In dialogue scenes, you may need fewer panels to express what you need. Maybe a panel to set the scene- a panel with thhe two characters talking, maybe a facial reaction to some shocking news in a different panel. This kind of things. You want to express your story as effeciently as possible. If having something in it's own panel that doesn't add to the story to any effect, then you probably should cut it.

    With this in mind, get scripting. It's common for comic scripts to include page number, the panel number, a brief description of what's going on in the panel, then dialogue for the panel. Here's an example using part of the PRS script. Itallics are not part of the script but my notes on the importance of various parts.

    Note: I'm terrible at scripting and don't always script before I work on PRS pages. Don't be like me. SCRIPT!

    Chapter Six, Page 16
    In the previous page we saw Zila enter the door to Bern's house. She's now in the house and looking around. There's no light on inside the house, but there should be enough moonlight coming in through the window to offer some visibility.
    This sets the scene and gives the artist an idea of what to do with the setting. It also clarifies this as a continuation of the previous page.

    Panel One
    Establishing shot. Zila has just entered a medium-sized room. It's what would be the equivalent of a dining room mixed with a living room. A table can be seen on one side of the room. On top of it sits a pair of letters with the [Redacted] symbol. Next to that is a bowl of fresh berries that are grown in the house- one of the berry trees should be visible as a potted plant. An orange glow can be seen behind the pot as that is where Bern is hiding. On the other side of the room is a bookshelf with books, a locked box, and a box of random things. A painting/photo of [Redacted] can be seen on one wall.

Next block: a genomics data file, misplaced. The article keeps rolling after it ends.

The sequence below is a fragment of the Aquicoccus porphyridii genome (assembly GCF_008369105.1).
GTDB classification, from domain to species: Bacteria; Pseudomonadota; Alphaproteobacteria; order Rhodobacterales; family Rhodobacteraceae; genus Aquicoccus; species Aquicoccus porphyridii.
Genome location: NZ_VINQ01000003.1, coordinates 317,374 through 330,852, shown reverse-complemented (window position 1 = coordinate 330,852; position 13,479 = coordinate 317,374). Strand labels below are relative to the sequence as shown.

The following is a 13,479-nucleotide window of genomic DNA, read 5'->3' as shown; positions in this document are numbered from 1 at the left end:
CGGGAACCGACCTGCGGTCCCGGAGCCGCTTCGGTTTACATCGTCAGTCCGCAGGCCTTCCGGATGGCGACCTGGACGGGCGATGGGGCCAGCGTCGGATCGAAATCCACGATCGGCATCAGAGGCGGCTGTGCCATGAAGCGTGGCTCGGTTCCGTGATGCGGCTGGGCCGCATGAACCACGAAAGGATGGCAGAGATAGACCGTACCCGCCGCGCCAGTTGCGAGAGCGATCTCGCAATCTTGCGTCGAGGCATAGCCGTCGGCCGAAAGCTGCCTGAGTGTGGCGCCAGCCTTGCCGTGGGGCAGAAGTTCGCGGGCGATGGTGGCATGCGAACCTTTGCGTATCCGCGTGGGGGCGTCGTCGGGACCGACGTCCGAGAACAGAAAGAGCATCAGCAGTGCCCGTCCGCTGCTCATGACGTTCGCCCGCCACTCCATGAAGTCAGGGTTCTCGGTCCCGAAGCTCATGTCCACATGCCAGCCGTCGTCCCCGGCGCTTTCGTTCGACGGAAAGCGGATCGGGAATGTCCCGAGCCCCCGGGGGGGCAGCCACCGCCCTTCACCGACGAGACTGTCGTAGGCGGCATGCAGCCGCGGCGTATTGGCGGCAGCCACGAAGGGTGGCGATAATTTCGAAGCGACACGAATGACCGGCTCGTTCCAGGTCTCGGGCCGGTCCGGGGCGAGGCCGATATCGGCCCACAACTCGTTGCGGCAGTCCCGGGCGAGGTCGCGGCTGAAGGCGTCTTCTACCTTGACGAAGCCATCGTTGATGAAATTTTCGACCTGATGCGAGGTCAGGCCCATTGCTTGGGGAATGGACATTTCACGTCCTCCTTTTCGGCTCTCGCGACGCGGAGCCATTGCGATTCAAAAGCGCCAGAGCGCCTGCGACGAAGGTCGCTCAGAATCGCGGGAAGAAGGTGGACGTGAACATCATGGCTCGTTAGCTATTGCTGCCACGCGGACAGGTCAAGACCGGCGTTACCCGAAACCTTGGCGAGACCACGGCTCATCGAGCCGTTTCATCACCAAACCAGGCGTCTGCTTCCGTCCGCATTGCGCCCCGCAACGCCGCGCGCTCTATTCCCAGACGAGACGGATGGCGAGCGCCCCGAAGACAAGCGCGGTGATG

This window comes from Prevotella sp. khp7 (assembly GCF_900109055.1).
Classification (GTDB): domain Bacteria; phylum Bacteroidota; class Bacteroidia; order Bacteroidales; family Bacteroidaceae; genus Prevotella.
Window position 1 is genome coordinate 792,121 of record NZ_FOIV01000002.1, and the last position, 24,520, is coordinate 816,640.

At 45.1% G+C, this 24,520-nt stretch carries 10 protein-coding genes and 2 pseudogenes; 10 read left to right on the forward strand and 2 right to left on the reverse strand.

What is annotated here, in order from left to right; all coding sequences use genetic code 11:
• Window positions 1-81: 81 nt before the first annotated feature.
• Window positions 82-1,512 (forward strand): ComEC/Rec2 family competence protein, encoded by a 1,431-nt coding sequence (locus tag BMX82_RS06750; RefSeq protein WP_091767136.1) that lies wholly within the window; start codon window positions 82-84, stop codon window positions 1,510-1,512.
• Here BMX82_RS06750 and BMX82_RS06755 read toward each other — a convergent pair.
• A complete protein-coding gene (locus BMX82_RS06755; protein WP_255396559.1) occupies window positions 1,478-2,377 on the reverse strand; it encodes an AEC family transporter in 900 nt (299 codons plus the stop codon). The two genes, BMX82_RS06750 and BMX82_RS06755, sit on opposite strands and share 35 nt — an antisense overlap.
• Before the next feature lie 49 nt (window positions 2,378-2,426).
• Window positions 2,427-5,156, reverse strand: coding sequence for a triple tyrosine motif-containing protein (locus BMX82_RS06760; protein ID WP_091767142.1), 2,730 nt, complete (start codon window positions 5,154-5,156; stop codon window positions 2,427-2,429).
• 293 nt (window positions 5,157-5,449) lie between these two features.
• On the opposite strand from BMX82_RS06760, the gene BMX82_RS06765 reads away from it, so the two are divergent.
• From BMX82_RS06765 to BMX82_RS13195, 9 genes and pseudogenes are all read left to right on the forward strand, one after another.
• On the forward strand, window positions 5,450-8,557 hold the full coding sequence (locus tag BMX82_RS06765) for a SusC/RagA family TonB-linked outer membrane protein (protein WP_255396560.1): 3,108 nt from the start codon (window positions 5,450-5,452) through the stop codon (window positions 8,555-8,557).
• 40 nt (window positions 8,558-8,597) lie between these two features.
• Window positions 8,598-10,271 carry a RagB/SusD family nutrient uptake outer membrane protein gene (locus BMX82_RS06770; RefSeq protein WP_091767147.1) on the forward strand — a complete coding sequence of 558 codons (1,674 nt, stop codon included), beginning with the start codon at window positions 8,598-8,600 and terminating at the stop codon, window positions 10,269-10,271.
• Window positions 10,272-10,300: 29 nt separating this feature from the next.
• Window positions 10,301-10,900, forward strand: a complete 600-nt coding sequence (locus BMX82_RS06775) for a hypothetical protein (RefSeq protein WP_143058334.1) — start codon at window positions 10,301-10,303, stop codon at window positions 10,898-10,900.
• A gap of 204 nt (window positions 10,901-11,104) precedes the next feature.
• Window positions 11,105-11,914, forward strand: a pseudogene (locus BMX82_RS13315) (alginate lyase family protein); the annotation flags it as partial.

This paragraph describes what is seen in the panel. Since this is a new location, I had it work a bit like an establishing shot with a description of the room. It's important to set the scene when in a new location (more on establishing shots later)! Specific details are included for important objects- like the letters, the berries, or the painting. Being a visual medium, you need to communicate to the artist what objects in the setting are important and need to be included.

    ZILA: Okay. Hard part done. Now to find the-

    Panel Two
    Zila trails off as she notices the glow from Bern's tail behind the potted berry tree. Close up shot of the pot/plant.

    Having a close up shot of the pot/plant emphasizes the fact that Zila has noticed the glow from Bern's tail.

    ZILA: Looks like I'm not alone.


    Panel Three
    Switch to Bern's perspective. We see Bern hiding behind the pot with Zila approaching in the background. Bern is terrified, and curled up trying to not be seen.

    ZILA: Come out, come out, little lizard!


    Panel Four
    Should be a larger panel of Zila grabbing Bern from his hiding spot.

    It's okay to specify the size of a panel to the artist- it helps emphasize 'This is important!' - you would not want important actions to be overlooked. The larger the panel, the longer the viewer's eye will linger on it- and the better they're remember. (More on this in the paneling guide.

    ZILA: Got ya!


    Panel Five
    Bern is thrown against the corner of the table! Evidence of the bite should seen.

    See why I mentioned the table earlier in the script? You don't want objects coming out of nowhere- it's best to establish these things earlier if you plan on using them as part of the scene later. Remember, you won't be able to tell the audience 'There's a table' - you have to SHOW them.

    FX: Smack!


    Panel Six
    We see Bern laying on the ground, terrified. Zila's shadow looms over him.

    ZILA: Now maybe you can help me find the-

    Panel Seven